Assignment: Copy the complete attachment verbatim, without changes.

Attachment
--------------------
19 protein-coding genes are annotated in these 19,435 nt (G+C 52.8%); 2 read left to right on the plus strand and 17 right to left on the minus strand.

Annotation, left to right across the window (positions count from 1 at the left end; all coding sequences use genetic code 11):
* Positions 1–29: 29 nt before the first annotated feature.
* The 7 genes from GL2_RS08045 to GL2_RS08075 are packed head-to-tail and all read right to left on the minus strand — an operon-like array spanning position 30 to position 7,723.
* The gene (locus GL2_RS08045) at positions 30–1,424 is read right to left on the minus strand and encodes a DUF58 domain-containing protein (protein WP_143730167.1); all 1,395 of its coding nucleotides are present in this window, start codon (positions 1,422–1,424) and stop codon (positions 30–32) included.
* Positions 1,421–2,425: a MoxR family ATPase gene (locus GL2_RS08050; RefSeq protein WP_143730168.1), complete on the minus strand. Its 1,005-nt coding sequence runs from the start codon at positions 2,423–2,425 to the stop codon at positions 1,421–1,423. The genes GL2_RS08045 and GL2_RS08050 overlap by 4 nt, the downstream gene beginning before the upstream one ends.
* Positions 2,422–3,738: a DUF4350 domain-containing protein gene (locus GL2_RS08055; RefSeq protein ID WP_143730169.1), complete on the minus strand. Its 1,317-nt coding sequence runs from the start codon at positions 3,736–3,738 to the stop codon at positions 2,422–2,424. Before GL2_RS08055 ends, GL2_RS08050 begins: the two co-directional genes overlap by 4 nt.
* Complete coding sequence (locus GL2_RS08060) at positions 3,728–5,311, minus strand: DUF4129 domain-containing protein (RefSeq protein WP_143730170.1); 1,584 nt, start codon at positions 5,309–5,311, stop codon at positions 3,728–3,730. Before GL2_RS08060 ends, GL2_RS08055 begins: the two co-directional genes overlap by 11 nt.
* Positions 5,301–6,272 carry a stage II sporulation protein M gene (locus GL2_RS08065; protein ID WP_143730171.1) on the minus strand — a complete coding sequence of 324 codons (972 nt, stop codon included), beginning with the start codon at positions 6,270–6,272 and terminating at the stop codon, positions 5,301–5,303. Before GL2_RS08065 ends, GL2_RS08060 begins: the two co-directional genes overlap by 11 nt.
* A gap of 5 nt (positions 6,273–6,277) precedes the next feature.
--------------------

19 protein-coding genes are annotated in these 19,435 nt (G+C 52.8%); 2 read left to right on the plus strand and 17 right to left on the minus strand.

Annotation, left to right across the window (positions count from 1 at the left end; all coding sequences use genetic code 11):
* Positions 1–29: 29 nt before the first annotated feature.
* The 7 genes from GL2_RS08045 to GL2_RS08075 are packed head-to-tail and all read right to left on the minus strand — an operon-like array spanning position 30 to position 7,723.
* The gene (locus GL2_RS08045) at positions 30–1,424 is read right to left on the minus strand and encodes a DUF58 domain-containing protein (protein WP_143730167.1); all 1,395 of its coding nucleotides are present in this window, start codon (positions 1,422–1,424) and stop codon (positions 30–32) included.
* Positions 1,421–2,425: a MoxR family ATPase gene (locus GL2_RS08050; RefSeq protein WP_143730168.1), complete on the minus strand. Its 1,005-nt coding sequence runs from the start codon at positions 2,423–2,425 to the stop codon at positions 1,421–1,423. The genes GL2_RS08045 and GL2_RS08050 overlap by 4 nt, the downstream gene beginning before the upstream one ends.
* Positions 2,422–3,738: a DUF4350 domain-containing protein gene (locus GL2_RS08055; RefSeq protein ID WP_143730169.1), complete on the minus strand. Its 1,317-nt coding sequence runs from the start codon at positions 3,736–3,738 to the stop codon at positions 2,422–2,424. Before GL2_RS08055 ends, GL2_RS08050 begins: the two co-directional genes overlap by 4 nt.
* Complete coding sequence (locus GL2_RS08060) at positions 3,728–5,311, minus strand: DUF4129 domain-containing protein (RefSeq protein WP_143730170.1); 1,584 nt, start codon at positions 5,309–5,311, stop codon at positions 3,728–3,730. Before GL2_RS08060 ends, GL2_RS08055 begins: the two co-directional genes overlap by 11 nt.
* Positions 5,301–6,272 carry a stage II sporulation protein M gene (locus GL2_RS08065; protein ID WP_143730171.1) on the minus strand — a complete coding sequence of 324 codons (972 nt, stop codon included), beginning with the start codon at positions 6,270–6,272 and terminating at the stop codon, positions 5,301–5,303. Before GL2_RS08065 ends, GL2_RS08060 begins: the two co-directional genes overlap by 11 nt.
* A gap of 5 nt (positions 6,273–6,277) precedes the next feature.